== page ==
Göbekli Tepe—the name in Turkish for "potbelly hill"—lays art and religion squarely at the start of that journey. After a dozen years of patient work, Schmidt has uncovered what he thinks is definitive proof that a huge ceremonial site flourished here, a "Rome of the Ice Age," as he puts it, where hunter-gatherers met to build a complex religious community. Across the hill, he has found carved and polished circles of stone, with terrazzo flooring and double benches. All the circles feature massive T-shaped pillars that evoke the monoliths of Easter Island.

Though not as large as Stonehenge—the biggest circle is 30 yards across, the tallest pillars 17 feet high—the ruins are astonishing in number. Last year Schmidt found his third and fourth examples of the temples. Ground-penetrating radar indicates that another 15 to 20 such monumental ruins lie under the surface. Schmidt's German-Turkish team has also uncovered some 50 of the huge pillars, including two found in his most recent dig season that are not just the biggest yet, but, according to carbon dating, are the oldest monumental artworks in the world.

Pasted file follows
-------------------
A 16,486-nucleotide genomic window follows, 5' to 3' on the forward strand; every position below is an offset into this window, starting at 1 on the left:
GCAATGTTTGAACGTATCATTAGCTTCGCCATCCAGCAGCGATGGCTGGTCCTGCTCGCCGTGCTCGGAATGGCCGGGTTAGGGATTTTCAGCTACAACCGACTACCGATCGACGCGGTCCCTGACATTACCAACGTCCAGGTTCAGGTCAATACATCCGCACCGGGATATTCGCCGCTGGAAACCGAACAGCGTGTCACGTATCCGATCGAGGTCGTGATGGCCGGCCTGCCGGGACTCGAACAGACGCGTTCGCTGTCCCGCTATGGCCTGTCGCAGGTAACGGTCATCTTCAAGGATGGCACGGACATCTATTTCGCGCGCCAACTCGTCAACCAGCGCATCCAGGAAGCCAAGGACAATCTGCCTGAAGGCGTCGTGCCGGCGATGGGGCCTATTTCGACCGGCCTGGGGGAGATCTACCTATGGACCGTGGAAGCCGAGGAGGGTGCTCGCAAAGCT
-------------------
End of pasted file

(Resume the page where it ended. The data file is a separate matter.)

The new discoveries are finally beginning to reshape the slow-moving consensus of archeology. Göbekli Tepe is "unbelievably big and amazing, at a ridiculously early date," according to Ian Hodder, director of Stanford's archeology program. Enthusing over the "huge great stones and fantastic, highly refined art" at Göbekli, Hodder—who has spent decades on rival Neolithic sites—says: "Many people think that it changes everything…It overturns the whole apple cart. All our theories were wrong."